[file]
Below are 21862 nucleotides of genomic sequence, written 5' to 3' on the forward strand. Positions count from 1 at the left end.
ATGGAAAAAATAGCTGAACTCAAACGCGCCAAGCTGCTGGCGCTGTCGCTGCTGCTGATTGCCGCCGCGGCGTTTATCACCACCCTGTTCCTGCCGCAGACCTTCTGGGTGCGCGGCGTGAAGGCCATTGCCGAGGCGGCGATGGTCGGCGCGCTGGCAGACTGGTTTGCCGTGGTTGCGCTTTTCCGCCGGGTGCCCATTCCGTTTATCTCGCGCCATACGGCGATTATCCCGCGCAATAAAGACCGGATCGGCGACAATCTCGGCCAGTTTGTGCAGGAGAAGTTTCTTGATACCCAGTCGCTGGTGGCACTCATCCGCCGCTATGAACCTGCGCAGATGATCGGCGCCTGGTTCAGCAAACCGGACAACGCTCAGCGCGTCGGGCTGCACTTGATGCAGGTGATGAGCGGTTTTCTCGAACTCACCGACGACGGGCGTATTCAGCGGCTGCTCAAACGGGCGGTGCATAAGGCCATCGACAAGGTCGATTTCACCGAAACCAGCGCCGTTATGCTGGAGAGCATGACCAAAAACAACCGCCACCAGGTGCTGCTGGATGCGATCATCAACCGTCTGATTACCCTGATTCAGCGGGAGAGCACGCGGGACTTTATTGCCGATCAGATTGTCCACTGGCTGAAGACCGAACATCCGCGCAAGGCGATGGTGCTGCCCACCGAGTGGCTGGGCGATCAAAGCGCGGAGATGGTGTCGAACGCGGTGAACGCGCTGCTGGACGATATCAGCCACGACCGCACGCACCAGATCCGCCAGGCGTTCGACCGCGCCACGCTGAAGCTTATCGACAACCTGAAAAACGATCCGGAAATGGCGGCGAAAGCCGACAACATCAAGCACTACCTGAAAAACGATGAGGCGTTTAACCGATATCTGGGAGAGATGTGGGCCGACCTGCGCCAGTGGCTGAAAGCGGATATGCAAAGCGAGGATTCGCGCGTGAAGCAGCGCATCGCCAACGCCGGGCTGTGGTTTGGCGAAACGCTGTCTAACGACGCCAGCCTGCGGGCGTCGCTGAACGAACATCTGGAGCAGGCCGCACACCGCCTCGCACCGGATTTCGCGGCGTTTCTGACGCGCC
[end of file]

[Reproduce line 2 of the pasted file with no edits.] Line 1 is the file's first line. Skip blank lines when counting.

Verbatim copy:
ATGGAAAAAATAGCTGAACTCAAACGCGCCAAGCTGCTGGCGCTGTCGCTGCTGCTGATTGCCGCCGCGGCGTTTATCACCACCCTGTTCCTGCCGCAGACCTTCTGGGTGCGCGGCGTGAAGGCCATTGCCGAGGCGGCGATGGTCGGCGCGCTGGCAGACTGGTTTGCCGTGGTTGCGCTTTTCCGCCGGGTGCCCATTCCGTTTATCTCGCGCCATACGGCGATTATCCCGCGCAATAAAGACCGGATCGGCGACAATCTCGGCCAGTTTGTGCAGGAGAAGTTTCTTGATACCCAGTCGCTGGTGGCACTCATCCGCCGCTATGAACCTGCGCAGATGATCGGCGCCTGGTTCAGCAAACCGGACAACGCTCAGCGCGTCGGGCTGCACTTGATGCAGGTGATGAGCGGTTTTCTCGAACTCACCGACGACGGGCGTATTCAGCGGCTGCTCAAACGGGCGGTGCATAAGGCCATCGACAAGGTCGATTTCACCGAAACCAGCGCCGTTATGCTGGAGAGCATGACCAAAAACAACCGCCACCAGGTGCTGCTGGATGCGATCATCAACCGTCTGATTACCCTGATTCAGCGGGAGAGCACGCGGGACTTTATTGCCGATCAGATTGTCCACTGGCTGAAGACCGAACATCCGCGCAAGGCGATGGTGCTGCCCACCGAGTGGCTGGGCGATCAAAGCGCGGAGATGGTGTCGAACGCGGTGAACGCGCTGCTGGACGATATCAGCCACGACCGCACGCACCAGATCCGCCAGGCGTTCGACCGCGCCACGCTGAAGCTTATCGACAACCTGAAAAACGATCCGGAAATGGCGGCGAAAGCCGACAACATCAAGCACTACCTGAAAAACGATGAGGCGTTTAACCGATATCTGGGAGAGATGTGGGCCGACCTGCGCCAGTGGCTGAAAGCGGATATGCAAAGCGAGGATTCGCGCGTGAAGCAGCGCATCGCCAACGCCGGGCTGTGGTTTGGCGAAACGCTGTCTAACGACGCCAGCCTGCGGGCGTCGCTGAACGAACATCTGGAGCAGGCCGCACACCGCCTCGCACCGGATTTCGCGGCGTTTCTGACGCGCC